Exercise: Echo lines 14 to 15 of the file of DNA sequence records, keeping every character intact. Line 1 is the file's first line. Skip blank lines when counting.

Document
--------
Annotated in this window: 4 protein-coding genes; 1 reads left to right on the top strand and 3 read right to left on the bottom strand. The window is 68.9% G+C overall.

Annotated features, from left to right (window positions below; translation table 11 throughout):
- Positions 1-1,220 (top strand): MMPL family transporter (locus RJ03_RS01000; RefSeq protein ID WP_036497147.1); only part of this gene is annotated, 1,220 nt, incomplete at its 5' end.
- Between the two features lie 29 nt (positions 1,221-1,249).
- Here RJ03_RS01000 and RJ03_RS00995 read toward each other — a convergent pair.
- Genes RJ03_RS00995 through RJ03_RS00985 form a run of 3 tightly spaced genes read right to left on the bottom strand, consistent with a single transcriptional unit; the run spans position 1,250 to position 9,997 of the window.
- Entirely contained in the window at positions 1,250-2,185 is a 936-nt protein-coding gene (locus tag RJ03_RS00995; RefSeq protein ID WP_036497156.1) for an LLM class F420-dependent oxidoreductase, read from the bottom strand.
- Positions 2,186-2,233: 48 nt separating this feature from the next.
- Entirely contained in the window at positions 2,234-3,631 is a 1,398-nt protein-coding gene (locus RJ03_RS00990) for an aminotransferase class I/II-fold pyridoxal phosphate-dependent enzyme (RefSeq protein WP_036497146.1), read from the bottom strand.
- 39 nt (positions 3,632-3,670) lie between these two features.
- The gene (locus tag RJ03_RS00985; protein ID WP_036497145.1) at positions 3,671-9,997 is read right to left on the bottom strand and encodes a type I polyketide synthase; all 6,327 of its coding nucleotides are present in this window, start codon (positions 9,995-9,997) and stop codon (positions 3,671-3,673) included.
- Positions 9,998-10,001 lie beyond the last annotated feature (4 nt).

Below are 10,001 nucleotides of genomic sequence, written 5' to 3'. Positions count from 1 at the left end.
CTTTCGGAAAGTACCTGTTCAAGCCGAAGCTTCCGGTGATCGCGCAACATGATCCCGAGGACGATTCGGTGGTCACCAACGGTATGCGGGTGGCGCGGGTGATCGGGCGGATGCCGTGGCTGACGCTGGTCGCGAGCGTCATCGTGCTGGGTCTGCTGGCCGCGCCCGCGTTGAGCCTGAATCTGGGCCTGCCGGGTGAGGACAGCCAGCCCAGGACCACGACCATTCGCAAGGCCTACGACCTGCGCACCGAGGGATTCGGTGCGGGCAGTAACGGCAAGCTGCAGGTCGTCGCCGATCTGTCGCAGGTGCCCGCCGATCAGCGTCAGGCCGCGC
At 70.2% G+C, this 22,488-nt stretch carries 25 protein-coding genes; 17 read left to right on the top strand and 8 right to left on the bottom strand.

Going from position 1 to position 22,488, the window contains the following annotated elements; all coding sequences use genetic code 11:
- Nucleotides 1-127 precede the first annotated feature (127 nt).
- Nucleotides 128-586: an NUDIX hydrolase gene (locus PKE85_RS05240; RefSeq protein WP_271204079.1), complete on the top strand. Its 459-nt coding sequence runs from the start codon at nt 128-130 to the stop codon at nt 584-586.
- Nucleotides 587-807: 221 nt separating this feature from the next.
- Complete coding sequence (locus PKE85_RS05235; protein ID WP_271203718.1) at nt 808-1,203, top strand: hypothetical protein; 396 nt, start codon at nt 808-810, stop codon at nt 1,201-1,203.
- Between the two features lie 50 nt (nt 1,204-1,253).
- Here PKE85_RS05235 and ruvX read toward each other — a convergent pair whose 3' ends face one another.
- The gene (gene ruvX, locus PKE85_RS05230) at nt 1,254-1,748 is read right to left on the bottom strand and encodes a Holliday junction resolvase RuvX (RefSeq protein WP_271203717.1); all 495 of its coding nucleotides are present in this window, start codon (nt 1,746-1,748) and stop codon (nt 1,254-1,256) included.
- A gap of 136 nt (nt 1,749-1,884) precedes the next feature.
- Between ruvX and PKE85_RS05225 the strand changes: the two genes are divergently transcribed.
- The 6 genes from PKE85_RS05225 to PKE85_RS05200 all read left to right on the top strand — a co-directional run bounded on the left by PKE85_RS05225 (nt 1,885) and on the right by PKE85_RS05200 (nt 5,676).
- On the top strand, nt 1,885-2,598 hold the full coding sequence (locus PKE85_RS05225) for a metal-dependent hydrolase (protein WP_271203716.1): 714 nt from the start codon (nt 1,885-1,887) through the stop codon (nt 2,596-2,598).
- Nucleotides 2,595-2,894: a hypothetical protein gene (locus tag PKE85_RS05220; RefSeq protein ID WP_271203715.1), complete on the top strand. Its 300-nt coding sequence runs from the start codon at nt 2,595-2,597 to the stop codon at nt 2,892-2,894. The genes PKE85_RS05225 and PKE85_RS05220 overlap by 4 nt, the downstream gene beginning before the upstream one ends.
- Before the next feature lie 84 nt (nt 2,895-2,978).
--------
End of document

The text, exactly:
CTTTCGGAAAGTACCTGTTCAAGCCGAAGCTTCCGGTGATCGCGCAACATGATCCCGAGGACGATTCGGTGGTCACCAACGGTATGCGGGTGGCGCGGGTGATCGGGCGGATGCCGTGGCTGACGCTGGTCGCGAGCGTCATCGTGCTGGGTCTGCTGGCCGCGCCCGCGTTGAGCCTGAATCTGGGCCTGCCGGGTGAGGACAGCCAGCCCAGGACCACGACCATTCGCAAGGCCTACGACCTGCGCACCGAGGGATTCGGTGCGGGCAGTAACGGCAAGCTGCAGGTCGTCGCCGATCTGTCGCAGGTGCCCGCCGATCAGCGTCAGGCCGCGC
At 70.2% G+C, this 22,488-nt stretch carries 25 protein-coding genes; 17 read left to right on the top strand and 8 right to left on the bottom strand.